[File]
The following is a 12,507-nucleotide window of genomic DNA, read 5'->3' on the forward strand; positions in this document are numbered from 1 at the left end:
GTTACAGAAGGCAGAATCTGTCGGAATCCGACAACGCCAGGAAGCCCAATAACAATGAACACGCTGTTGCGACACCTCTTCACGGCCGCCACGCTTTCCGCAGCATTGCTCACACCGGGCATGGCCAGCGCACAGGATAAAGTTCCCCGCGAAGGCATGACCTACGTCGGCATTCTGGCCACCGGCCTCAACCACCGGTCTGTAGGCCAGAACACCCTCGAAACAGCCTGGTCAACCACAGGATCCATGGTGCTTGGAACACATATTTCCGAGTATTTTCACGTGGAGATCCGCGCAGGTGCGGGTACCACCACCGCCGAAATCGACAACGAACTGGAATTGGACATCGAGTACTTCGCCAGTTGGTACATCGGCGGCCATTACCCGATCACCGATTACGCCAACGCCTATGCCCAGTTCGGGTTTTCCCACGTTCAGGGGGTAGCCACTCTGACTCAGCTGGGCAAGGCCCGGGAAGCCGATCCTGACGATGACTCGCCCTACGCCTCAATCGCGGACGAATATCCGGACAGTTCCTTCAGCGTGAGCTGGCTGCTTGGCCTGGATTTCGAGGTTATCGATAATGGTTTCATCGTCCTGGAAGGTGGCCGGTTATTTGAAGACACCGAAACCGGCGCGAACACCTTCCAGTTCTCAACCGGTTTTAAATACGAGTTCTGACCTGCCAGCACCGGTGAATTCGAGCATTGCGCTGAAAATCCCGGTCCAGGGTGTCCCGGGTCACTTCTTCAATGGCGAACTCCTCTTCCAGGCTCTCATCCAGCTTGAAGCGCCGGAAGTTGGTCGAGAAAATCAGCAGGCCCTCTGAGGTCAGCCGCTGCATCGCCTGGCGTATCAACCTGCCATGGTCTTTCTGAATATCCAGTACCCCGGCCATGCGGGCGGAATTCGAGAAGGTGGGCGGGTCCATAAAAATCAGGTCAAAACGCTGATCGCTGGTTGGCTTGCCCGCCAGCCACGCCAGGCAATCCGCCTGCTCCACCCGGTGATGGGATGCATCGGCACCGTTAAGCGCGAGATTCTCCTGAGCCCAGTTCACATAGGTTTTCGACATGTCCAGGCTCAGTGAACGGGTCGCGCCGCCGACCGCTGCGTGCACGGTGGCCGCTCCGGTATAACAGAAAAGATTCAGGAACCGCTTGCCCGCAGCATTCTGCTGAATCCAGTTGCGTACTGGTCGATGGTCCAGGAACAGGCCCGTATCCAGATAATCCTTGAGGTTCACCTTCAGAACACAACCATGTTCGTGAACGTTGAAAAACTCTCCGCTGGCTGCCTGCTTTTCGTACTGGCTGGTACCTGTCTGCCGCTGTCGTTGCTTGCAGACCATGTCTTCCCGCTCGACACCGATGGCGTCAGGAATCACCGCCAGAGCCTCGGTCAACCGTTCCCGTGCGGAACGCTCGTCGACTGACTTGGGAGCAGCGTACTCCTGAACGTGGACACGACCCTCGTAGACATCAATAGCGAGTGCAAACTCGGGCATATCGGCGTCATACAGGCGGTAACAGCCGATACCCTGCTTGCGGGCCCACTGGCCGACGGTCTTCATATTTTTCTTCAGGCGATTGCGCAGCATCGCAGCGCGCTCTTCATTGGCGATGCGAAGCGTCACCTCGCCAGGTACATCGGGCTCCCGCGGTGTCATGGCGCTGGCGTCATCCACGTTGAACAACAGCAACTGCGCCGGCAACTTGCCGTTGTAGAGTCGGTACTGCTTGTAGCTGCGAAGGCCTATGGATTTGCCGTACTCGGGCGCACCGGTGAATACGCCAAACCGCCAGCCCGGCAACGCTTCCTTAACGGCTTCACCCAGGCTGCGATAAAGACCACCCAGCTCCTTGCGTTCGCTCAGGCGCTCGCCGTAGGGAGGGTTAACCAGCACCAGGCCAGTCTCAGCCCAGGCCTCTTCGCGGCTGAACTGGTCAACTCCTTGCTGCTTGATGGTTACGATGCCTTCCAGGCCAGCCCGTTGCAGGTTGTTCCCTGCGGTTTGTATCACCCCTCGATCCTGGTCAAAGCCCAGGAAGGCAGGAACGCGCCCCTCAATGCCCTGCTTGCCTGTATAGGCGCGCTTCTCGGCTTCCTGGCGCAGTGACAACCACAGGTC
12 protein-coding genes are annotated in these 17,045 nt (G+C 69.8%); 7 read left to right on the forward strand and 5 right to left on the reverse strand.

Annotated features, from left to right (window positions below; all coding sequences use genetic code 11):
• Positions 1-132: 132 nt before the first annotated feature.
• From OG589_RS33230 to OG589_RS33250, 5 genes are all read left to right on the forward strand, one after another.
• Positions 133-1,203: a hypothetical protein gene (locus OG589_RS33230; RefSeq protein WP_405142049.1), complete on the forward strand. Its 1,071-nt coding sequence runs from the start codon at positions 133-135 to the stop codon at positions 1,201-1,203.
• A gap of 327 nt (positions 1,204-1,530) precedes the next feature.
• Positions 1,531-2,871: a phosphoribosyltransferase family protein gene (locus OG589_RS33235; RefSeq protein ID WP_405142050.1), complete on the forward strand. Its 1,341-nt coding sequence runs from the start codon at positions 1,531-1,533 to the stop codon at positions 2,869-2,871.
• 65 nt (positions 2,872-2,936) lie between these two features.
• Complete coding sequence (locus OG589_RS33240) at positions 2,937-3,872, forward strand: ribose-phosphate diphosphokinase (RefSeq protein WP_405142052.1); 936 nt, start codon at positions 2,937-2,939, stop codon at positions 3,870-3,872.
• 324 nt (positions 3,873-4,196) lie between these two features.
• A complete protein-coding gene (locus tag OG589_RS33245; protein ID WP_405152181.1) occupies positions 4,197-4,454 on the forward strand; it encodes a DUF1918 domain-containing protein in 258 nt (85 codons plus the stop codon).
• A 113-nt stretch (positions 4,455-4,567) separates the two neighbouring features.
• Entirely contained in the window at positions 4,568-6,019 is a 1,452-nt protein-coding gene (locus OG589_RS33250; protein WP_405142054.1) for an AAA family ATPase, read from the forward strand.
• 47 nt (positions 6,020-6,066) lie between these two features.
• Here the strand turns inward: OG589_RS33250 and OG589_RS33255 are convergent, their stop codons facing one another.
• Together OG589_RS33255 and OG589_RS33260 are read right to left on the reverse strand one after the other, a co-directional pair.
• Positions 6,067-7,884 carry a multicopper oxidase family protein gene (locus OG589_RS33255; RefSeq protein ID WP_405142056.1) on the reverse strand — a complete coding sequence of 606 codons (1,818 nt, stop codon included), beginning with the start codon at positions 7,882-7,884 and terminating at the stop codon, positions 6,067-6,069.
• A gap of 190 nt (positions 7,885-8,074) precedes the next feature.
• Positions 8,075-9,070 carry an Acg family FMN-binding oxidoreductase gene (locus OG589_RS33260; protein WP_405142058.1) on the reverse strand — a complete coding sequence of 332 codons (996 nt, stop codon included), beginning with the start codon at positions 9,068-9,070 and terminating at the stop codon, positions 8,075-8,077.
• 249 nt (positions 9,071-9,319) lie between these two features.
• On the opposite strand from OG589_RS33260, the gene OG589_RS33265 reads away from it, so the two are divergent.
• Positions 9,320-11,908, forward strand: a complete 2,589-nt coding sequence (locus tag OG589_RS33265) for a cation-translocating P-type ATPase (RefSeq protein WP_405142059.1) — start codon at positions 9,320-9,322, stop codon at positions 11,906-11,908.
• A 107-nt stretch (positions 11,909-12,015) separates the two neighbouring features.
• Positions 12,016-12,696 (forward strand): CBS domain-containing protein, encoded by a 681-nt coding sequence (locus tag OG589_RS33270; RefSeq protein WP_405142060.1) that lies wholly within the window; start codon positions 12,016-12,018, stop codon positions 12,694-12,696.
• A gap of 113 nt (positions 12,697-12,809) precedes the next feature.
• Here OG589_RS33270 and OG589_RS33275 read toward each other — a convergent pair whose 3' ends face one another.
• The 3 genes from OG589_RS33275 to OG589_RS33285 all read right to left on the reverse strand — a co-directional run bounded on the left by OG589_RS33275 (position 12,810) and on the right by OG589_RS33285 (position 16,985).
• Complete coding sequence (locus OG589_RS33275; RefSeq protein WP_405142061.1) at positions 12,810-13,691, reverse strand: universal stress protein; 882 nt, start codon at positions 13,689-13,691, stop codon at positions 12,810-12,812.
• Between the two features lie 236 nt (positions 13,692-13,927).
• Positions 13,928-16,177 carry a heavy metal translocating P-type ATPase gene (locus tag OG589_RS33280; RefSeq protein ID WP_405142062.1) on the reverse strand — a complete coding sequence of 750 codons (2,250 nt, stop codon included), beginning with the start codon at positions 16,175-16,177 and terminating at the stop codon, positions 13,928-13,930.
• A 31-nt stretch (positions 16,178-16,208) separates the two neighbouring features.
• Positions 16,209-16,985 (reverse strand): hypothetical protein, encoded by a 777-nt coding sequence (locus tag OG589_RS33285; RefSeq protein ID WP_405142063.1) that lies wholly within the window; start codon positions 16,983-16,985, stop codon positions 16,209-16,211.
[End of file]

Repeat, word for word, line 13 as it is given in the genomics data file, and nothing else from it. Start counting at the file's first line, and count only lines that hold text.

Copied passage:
• A complete protein-coding gene (locus tag OG589_RS33245; protein ID WP_405152181.1) occupies positions 4,197-4,454 on the forward strand; it encodes a DUF1918 domain-containing protein in 258 nt (85 codons plus the stop codon).